Glossary of Terms for Forex
M1: One minute timeframe in chart
M5: Five minute timeframe in chart
M15: Fifteen minute timeframe in chart
M30: Thirty minute timeframe in chart
H1: One hourly timeframe in chart
H4: Four hourly timeframe in chart
D1: One day timeframe in chart
W1: One week timeframe in chart
MN1: One month timeframe in chart
Artificial Intelligence: Any intelligence demonstrated by machines, in contrast to the natural intelligence displayed by humans and other animals.
Bear Market: A market in which stock prices are falling.
Bearish: Believing that a particular security, sector, or the overall market is about to fall. Opposite of bullish. “Bear” is a trader who believes the market will fall.
Bitcoin: The first global, decentralized currency.
Bull Market: A market in which stock prices are rising.
Bullish: Bullish refers to having a positive outlook on a particular security or an investment. A situation where groups of financial securities are rising.
Candlestick: A candlestick is a type of price chart used in technical analysis that displays the high, low, open, and closing prices of a security for a specific period like 1 hour, 1 day, 1 week and so on.
Commodities: Products used for commerce that are traded on a separate, authorized commodities exchange. Commodities include agricultural products and natural resources such as timber, oil and metals. Commodities are the basis for futures contracts traded on these exchanges.
Crude oil: One of the commodities traded in Forex market, with the two most popularly traded grades of oil being Brent Crude and West Texas Intermediate (WTI). Crude oil prices reflect the market’s volatile and liquid nature, as well as oil being a benchmark for global economic activity.
Dow Jones Industrial Average: The Dow Jones Industrial Average (DJIA), also known as the Dow 30, is a stock market index that tracks 30 large, publicly-owned blue-chip companies trading on the New York Stock Exchange (NYSE) and the Nasdaq. The Dow Jones is named after Charles Dow, who created the index in 1896 along with his business partner Edward Jones.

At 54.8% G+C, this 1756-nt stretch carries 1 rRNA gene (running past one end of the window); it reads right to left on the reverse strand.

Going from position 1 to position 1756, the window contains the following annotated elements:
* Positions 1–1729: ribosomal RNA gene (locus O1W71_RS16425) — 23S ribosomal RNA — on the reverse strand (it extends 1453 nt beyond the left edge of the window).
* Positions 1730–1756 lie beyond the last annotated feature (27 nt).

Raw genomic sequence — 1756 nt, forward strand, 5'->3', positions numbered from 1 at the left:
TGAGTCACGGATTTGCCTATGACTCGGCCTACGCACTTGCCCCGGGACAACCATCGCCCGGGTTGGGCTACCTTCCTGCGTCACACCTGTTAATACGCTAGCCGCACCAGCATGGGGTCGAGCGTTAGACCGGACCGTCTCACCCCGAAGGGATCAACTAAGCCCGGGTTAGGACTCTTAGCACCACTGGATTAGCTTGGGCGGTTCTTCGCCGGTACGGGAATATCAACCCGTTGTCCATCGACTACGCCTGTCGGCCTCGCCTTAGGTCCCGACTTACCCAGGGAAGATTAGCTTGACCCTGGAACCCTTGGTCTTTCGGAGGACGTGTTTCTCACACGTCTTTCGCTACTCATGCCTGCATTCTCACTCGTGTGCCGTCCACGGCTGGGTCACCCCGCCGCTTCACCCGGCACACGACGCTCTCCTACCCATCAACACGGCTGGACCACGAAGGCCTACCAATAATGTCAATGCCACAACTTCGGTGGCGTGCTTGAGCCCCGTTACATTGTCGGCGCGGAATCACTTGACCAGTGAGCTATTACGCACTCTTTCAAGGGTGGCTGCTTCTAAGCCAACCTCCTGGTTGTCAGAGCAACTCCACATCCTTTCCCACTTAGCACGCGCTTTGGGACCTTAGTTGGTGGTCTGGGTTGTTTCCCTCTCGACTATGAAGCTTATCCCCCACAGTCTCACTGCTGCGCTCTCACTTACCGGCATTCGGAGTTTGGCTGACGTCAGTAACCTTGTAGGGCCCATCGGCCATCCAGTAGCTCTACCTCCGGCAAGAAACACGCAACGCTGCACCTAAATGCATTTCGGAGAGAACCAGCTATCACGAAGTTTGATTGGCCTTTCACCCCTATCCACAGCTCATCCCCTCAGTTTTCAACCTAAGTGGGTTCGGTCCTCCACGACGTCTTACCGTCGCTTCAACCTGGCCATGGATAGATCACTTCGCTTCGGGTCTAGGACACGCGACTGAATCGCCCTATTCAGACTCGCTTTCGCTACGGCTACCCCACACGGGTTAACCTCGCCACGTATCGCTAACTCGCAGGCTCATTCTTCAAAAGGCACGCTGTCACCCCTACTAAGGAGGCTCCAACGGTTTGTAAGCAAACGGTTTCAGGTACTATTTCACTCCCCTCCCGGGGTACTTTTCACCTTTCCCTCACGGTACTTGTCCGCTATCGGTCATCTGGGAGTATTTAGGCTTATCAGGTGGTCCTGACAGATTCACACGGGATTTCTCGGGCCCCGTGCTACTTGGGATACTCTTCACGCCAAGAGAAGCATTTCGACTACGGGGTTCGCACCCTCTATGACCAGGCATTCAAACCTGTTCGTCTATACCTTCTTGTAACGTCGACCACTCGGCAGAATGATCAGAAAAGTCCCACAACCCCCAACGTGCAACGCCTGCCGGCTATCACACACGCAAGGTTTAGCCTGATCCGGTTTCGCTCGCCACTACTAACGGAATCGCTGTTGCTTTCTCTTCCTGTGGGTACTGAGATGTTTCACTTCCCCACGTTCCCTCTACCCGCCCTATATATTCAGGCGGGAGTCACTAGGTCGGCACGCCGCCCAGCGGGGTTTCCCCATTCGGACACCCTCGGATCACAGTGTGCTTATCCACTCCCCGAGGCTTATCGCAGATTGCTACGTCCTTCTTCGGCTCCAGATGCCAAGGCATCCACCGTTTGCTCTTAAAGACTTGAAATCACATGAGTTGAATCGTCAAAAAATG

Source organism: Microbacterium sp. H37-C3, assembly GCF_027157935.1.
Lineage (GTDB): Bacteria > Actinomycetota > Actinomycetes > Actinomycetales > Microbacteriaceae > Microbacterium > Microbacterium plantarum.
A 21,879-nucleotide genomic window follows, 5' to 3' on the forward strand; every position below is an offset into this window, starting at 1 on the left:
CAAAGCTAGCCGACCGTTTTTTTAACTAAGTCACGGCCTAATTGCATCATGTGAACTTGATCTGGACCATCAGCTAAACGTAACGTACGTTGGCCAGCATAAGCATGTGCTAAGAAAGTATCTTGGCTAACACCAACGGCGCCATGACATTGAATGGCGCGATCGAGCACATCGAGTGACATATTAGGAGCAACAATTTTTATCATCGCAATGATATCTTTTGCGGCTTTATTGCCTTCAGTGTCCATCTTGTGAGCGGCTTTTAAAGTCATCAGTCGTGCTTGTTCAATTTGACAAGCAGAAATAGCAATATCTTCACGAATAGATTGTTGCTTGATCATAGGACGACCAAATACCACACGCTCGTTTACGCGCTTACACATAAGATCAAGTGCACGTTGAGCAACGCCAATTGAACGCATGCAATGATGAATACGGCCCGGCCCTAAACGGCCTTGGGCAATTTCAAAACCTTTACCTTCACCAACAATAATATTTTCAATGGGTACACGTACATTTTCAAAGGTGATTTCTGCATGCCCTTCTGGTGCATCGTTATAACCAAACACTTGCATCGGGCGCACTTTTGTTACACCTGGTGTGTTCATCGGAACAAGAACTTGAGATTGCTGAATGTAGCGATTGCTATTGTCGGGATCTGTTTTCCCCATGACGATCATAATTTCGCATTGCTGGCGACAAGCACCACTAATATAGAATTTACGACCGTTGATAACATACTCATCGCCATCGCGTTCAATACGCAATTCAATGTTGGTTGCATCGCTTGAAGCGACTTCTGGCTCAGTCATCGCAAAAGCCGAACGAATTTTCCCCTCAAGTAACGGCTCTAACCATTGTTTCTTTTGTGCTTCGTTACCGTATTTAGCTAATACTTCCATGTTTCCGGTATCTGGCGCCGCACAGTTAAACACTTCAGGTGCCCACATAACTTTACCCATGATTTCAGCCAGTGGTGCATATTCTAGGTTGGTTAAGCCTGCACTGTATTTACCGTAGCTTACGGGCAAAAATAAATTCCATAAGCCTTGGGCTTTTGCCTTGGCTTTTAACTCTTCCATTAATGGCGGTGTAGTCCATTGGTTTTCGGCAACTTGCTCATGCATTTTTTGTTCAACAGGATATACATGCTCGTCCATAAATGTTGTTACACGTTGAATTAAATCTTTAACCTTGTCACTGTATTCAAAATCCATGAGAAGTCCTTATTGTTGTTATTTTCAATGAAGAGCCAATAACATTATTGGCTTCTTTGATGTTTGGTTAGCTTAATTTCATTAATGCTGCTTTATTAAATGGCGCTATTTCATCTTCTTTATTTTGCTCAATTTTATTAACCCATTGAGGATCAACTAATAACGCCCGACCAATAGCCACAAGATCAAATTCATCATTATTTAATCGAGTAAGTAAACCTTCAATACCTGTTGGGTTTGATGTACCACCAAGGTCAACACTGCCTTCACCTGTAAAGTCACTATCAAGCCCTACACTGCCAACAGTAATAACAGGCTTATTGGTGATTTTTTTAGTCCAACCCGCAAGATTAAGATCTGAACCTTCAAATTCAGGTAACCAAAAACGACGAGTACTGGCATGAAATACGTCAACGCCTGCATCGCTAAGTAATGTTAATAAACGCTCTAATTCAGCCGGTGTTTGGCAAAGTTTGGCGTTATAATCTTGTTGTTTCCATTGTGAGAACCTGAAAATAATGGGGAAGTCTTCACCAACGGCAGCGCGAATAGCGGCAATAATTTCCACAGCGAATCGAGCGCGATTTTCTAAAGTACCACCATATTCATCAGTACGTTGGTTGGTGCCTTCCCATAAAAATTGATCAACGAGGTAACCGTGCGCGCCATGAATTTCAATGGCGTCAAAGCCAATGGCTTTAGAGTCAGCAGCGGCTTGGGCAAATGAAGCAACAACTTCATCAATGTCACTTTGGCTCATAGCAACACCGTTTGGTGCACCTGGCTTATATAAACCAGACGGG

Equities: Common and preferred stocks, which represent a share in the ownership of a company.
Ethereum: A public blockchain network and decentralized software platform upon which developers build and run applications. As it is a proper noun, it should always be capitalized.
EURUSD or EUR/USD: EURUSD is the rate that euros can be exchanged for US dollars. If the rate is 1.50, it means it takes 1.5 US dollars to buy 1 Euro.
Fractal: In math, a fractal is an infinite pattern that appears similar no matter how closely you look at it. This is also called self-similarity. In layman’s terms, fractal is any curve or geometric shape for which any suitably chosen part is similar in shape to a given larger or smaller part when magnified or reduced to the same size.
Fractal Wave: Fractal or self-similar geometric structure observed in the wave form. Fractal wave is typically observed in the financial market including stock market, forex market and commodity market.
Fractal Triangle: It is the endlessly repeating triangle that represents the market cycles in Forex and Stock market. A Fractal triangle typically consists of one swing high and one swing low.
GBPUSD or GBP/USD: GBPUSD is the rate that British pounds can be exchanged for US dollars. If the rate is 1.20, it means it takes 1.2 US dollars to buy 1 British pounds.
GoldUSD or Gold/USD or XAUUSD: XAUUSD is the rate that an ounce of gold can be exchanged for US dollars. If the rate is 1200, it means it takes 1200 US dollars to buy an ounce of gold.
Rally: A brisk rise in the general price level of the market or price of a stock.
Range: The difference between the highest and lowest price of an asset during a given trading session.
Securities: Transferable certificates of ownership of investment products such as notes, bonds, stocks, futures contracts and options.
Spread: The difference between the bid and the ask prices of a stock.
S&P 500 Index: S&P 500 index is the Standard & Poor’s 500 Composite Stock Price Index, a widely recognized, unmanaged index of common stock prices. You may not invest directly in the S&P 500 Index, and, unlike the Fund, benchmark indices do not incur fees or expenses.
Swing high: Swing high refers to the rising price action from trough toward a peak.
Swing low: Swing low refers to the falling price action from a peak toward a trough.
About this Article
This article is the part taken from the draft version of the Book: Technical Analysis in Forex and Stock Market (Supply Demand Analysis and Support Resistance). Full version of the book can be found from the link below:
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